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Vol. 28. Núm. S1.
1st International Nursing Scholars Congress. Depok (Indonesia), 15-16 November 2016
Páginas 180-183 (Febrero - Junio 2018)
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Vol. 28. Núm. S1.
1st International Nursing Scholars Congress. Depok (Indonesia), 15-16 November 2016
Páginas 180-183 (Febrero - Junio 2018)
DOI: 10.1016/S1130-8621(18)30063-9
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Relationship between levels of thyroid stimulating hormone, age, and gender, with symptoms of depression among patients with thyroid disorders as measured by the Depression Anxiety Stress Scale 21 (DASS-21)
Sanisah Saidia,
Autor para correspondencia

Corresponding author.
, Siti Nur Iliani Jaafara, Azlina Dauda, Ramli Musab, Nik Noor Fatnoon Nik Ahmadb
a Kulliyyah of Nursing, International Islamic University Malaysia, Kuantan Campus, Pahang, Malaysia
b Kulliyyah of Medicine, International Islamic University Malaysia. Kuantan Campus, Pahang, Malaysia
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Tablas (2)
Table 1. The characteristics of study sample (n=199)*
Table 2. Correlation between gender, age, TSH, and stressful life events and depression symptoms levels.
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The aim of this study was to investigate the correlation between levels of depression symptoms and age, thyroid-stimulating hormone levels, and stressful life events of the participants.


Patients above 18 years old, with any thyroid disorders, and without psychiatric disorders were included in this study. All participants completed the Depression Anxiety Stress Scale 21 (DASS-21). The depression symptom score was calculated and interpreted as follows: less than 9: no depression; between 10 and 13: mild depression; between 14 and 20: moderate depression; between 21 and 27: severe depression, and more than 28: extremely severe depression.


The total number of participants in this study was 199. There was no correlation between age, thyroid stimulating hormone, and the DASS score. There was also no significant difference in the DASS-21 score between genders. However, there was a positive correlation between depression symptoms and stressful life events (r=0.201, n=199, p < 0.05).


These findings would suggest that increased depression symptom scores correlate with increased stressful life events. A larger study should be undertaken to confirm these findings.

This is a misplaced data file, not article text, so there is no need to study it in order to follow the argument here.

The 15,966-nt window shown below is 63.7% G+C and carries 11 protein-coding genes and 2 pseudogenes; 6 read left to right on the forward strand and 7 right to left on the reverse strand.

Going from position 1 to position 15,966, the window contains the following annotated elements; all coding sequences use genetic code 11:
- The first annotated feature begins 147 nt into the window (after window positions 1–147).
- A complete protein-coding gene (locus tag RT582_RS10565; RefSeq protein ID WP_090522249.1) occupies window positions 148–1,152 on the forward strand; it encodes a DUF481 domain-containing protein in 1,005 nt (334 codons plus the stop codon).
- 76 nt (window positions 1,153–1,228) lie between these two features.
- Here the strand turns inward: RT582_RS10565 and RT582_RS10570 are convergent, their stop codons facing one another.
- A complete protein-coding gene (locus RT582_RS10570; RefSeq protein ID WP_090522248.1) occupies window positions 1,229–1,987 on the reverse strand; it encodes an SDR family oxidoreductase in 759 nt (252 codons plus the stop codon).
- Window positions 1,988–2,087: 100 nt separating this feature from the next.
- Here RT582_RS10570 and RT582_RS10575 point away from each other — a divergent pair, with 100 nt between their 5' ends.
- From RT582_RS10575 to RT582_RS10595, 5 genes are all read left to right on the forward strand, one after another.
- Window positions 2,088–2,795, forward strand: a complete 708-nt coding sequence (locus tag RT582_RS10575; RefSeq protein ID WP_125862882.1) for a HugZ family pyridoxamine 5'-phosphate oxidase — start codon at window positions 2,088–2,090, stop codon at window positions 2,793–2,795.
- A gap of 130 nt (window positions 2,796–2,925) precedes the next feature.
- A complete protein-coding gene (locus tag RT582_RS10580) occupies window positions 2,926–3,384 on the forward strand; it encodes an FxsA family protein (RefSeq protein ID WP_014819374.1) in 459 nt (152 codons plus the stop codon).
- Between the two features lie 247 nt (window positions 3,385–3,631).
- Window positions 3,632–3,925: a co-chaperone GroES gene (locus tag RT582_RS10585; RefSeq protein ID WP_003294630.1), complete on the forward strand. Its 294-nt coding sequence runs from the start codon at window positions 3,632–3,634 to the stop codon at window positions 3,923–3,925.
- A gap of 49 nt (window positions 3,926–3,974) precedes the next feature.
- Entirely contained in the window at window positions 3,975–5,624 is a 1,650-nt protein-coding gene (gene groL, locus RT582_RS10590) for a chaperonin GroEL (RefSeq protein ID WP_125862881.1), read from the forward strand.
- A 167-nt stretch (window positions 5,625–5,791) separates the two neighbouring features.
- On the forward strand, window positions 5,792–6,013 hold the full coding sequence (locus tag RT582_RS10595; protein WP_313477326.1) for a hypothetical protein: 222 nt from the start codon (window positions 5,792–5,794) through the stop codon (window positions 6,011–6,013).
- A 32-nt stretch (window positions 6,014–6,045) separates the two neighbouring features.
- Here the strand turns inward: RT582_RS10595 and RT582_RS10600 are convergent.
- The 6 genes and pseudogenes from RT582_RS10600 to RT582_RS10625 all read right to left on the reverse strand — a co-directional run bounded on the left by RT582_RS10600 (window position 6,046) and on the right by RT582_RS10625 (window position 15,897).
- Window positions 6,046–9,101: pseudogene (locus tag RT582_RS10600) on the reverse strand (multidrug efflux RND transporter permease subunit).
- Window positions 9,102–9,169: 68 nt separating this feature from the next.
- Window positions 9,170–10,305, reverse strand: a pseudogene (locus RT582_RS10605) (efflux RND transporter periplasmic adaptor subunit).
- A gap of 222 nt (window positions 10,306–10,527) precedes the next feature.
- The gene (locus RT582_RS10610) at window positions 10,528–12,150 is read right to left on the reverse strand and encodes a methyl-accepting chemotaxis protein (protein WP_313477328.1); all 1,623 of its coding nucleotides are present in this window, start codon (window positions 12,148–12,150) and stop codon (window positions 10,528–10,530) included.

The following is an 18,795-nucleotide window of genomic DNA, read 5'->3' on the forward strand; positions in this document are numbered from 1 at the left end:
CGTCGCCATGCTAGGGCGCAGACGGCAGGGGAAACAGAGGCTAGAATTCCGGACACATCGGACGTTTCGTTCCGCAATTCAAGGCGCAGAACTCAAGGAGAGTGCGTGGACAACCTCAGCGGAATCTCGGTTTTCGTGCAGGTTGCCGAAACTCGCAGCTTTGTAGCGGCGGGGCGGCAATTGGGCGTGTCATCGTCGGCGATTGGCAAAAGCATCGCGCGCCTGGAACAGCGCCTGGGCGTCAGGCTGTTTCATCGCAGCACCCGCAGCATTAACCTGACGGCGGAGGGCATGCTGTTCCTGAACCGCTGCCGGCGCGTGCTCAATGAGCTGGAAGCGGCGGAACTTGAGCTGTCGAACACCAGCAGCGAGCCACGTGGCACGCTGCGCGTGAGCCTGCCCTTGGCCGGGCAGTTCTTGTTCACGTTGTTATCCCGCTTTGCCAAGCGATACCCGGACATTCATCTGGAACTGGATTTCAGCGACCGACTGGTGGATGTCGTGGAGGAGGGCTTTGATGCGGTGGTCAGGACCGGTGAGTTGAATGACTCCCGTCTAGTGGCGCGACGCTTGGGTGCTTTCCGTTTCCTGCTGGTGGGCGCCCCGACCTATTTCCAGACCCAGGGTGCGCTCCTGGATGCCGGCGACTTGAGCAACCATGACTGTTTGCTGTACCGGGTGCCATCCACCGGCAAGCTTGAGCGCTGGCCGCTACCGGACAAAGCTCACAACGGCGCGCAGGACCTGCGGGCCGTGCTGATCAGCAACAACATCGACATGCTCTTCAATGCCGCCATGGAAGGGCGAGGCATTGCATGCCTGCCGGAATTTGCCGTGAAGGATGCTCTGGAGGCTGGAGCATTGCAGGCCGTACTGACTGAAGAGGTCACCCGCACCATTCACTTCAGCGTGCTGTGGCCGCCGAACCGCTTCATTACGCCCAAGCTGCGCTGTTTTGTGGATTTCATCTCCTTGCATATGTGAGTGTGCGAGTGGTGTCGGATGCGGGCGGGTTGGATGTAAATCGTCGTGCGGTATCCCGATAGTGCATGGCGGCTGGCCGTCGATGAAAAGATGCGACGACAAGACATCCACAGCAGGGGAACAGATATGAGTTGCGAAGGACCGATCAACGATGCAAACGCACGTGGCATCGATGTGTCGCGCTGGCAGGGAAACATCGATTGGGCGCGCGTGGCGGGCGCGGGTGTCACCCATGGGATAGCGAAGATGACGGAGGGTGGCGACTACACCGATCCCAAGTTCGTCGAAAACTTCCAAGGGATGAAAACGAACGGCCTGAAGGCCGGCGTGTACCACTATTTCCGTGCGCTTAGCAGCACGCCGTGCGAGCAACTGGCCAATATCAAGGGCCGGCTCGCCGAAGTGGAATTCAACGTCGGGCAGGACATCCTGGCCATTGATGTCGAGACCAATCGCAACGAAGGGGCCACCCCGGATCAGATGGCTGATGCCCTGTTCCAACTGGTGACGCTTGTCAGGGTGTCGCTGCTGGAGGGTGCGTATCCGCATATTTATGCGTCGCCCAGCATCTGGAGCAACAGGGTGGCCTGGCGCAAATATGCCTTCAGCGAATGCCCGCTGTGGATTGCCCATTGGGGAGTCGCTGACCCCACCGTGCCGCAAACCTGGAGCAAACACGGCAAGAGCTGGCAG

Depression symptoms
Stressful life events
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Depression symptoms have been described in patients who had thyroid disorders. Studies of Asian countries, such as Nepal and Turkey, have found that about 24% of patients with thyroid disorders also suffer from depression symptoms1,2, but the association between these conditions is unclear3. In Malaysia, a country that situated in the Asian region with a population of 31 million had recorded approximately 1.1 million of thyroid disorder cases4. However, the association between the thyroid disorders and depression symptoms is not known due to the paucity of research in this area.

The association between thyroid-stimulating hormone (TSH) and depression symptoms is deba0 worldwide. Williams et al. reported that, in a study of 2,269 middle-aged men, a high level of TSH and a higher level of free thyroxine (fT4) was associated with a risk of developing depression symptoms5. Similarly, a significant association between high TSH and fT4 levels and depression symptoms, evaluated using the Hamilton Rating Scale for Depression (HDRS), was found in 19 of 80 patients newly diagnosed with thyroid disorders1. In contrast, a large-scale population study by Ittermann et al. showed that there is no significant association between TSH levels and depression on untreated thyroid disorders in patients in Germany, as analyzed using the Beck Depressive Inventory-II (BDI-II)6. These conclusions could be due to the variety of tools used to assess depression symptoms. Sample size and study design also may have affected the results.

Several studies in Europe have found that, certain levels of depression were reported among women with thyroid disorders, and all of these studies showed a significant association between the depression symptoms with TSH and fT4 levels7,8. Branka et al.9 revealed that most depression with thyroid disorders occurred in patients under 40 years of age. In addition, the TSH and fT4 levels significantly correlated with depression among thyroid disorders patients (p < 0.05) in Branka’s study.